Monday, January 25, 2021

Gov’t, private sector urged to stop sabotaging each other

In the process of identifying issues stifling the competitiveness of the country, the select committee working on improving business environment, the National Doing Business Committee (NDBS), has been urged not to overlook the role played by the private sector in building a competitive nation.

Since its establishment last year, the committee has made progress in terms of policy reforms and other initiatives intended to improve the country’s economic performance ranking. However, loopholes in policy reforms and initiatives have been identified by the different stakeholders and the committee has encouraged the committee to rectify.

“Government officials simply do not understand what role is played by the private sector,” said Dr Keith Jefferis, managing director of Econsult Botswana.

He said a change of mindset on the part of the government is very important if the business environment in the country has to change.

“Government officials simply don’t understand what is private sector and what it means,” he said “Government and private sector are supposed to work together not to sabotage one another.”

He encouraged the committee to look into the challenges people are faced with in payment of taxes.

“We are caught up in the long queues paying taxes which are very costly,” said Jefferis, adding that parastatals like Botswana Unified Revenues Services (BURS) should look into introducing online payment of taxes.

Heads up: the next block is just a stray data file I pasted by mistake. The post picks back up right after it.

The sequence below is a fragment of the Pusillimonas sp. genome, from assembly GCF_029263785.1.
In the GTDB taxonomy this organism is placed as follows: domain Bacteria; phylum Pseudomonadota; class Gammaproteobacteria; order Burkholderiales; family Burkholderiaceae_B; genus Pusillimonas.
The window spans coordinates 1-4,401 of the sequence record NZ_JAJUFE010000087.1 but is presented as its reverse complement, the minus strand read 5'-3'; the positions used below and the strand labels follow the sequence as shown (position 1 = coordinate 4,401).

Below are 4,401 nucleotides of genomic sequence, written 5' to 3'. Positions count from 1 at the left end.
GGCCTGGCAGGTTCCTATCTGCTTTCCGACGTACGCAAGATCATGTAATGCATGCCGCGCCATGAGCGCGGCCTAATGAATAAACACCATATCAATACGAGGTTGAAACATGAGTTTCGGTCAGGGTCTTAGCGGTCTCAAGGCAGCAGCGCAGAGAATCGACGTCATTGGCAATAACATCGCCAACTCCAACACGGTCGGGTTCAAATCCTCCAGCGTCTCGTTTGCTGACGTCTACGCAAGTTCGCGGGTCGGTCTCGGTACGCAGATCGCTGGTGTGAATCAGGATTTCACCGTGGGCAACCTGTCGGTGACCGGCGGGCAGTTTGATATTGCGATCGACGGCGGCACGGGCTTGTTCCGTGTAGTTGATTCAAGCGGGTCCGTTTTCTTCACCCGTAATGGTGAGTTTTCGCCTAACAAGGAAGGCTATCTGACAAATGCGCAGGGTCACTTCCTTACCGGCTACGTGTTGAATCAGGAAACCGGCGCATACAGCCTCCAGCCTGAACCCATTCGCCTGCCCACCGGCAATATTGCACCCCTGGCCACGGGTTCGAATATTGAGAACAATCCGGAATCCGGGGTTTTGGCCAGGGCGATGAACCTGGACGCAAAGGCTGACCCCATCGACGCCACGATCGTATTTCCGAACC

Jefferis urged the Doing Business Committee to identify the bottlenecks and come up with solutions, adding that reorientation of mindset is a long process.

“We need enterprising mindsets in the government officials; Permanent secretaries, directors, CEO’s to talk of good business environment,” said Oabona Kgengwenyane, Managing Director of InnoLead Consulting and X-Pert Group.

Kgengwenyane said the way we do business should not be like we are managing politics. He emphasised the role played by the private sector in improving the business climate in the country.

Kgengwenyane bemoaned government failure to implement its policies. “Issue of implementation of the policies should be at high level to see the expected results,” he said.

Additionally, he criticised the delay in the tendering system saying, “We apply for tenders and it takes the government departments 6 months to respond, something that can be done in 2 months.”

“We should change our mindsets because we have the new systems but it looks like things are getting worse,” said Kgengwenyane.

Comments on the role of politicians and opposition parties sprung up, with the politicians being encouraged to play in improving the business environment and to be involved.

In addition the committee was urged not to expedite doing business across borders in their attempt to improve the situation.

However, Boniface Mpetlhe, Deputy Permanent Secretary, Ministry of Trade and Industry, acknowledged that government was doing badly on privatisation and needed to address that urgently. In addition, he said the challenge faced on acquiring work permits by expatriates is in the process of being addressed by the Ministry of Labour and Home Affairs.


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